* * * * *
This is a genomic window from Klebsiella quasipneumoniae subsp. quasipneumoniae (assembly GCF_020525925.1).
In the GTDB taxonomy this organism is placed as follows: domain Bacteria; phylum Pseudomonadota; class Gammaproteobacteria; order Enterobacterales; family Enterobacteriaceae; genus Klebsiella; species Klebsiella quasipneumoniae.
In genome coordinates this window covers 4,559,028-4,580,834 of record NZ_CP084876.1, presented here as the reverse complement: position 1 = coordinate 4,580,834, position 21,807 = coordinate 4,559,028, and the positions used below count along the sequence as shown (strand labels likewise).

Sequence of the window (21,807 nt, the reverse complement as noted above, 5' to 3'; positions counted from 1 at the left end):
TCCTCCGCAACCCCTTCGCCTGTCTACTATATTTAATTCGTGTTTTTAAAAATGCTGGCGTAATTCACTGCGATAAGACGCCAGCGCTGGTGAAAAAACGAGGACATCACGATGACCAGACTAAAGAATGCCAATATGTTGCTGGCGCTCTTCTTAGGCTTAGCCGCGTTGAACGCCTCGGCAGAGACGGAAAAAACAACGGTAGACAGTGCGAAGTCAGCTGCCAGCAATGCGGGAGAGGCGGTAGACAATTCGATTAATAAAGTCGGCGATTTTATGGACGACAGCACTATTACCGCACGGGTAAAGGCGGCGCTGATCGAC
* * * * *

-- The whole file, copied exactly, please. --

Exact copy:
This is a genomic window from Klebsiella quasipneumoniae subsp. quasipneumoniae (assembly GCF_020525925.1).
In the GTDB taxonomy this organism is placed as follows: domain Bacteria; phylum Pseudomonadota; class Gammaproteobacteria; order Enterobacterales; family Enterobacteriaceae; genus Klebsiella; species Klebsiella quasipneumoniae.
In genome coordinates this window covers 4,559,028-4,580,834 of record NZ_CP084876.1, presented here as the reverse complement: position 1 = coordinate 4,580,834, position 21,807 = coordinate 4,559,028, and the positions used below count along the sequence as shown (strand labels likewise).

Sequence of the window (21,807 nt, the reverse complement as noted above, 5' to 3'; positions counted from 1 at the left end):
TCCTCCGCAACCCCTTCGCCTGTCTACTATATTTAATTCGTGTTTTTAAAAATGCTGGCGTAATTCACTGCGATAAGACGCCAGCGCTGGTGAAAAAACGAGGACATCACGATGACCAGACTAAAGAATGCCAATATGTTGCTGGCGCTCTTCTTAGGCTTAGCCGCGTTGAACGCCTCGGCAGAGACGGAAAAAACAACGGTAGACAGTGCGAAGTCAGCTGCCAGCAATGCGGGAGAGGCGGTAGACAATTCGATTAATAAAGTCGGCGATTTTATGGACGACAGCACTATTACCGCACGGGTAAAGGCGGCGCTGATCGAC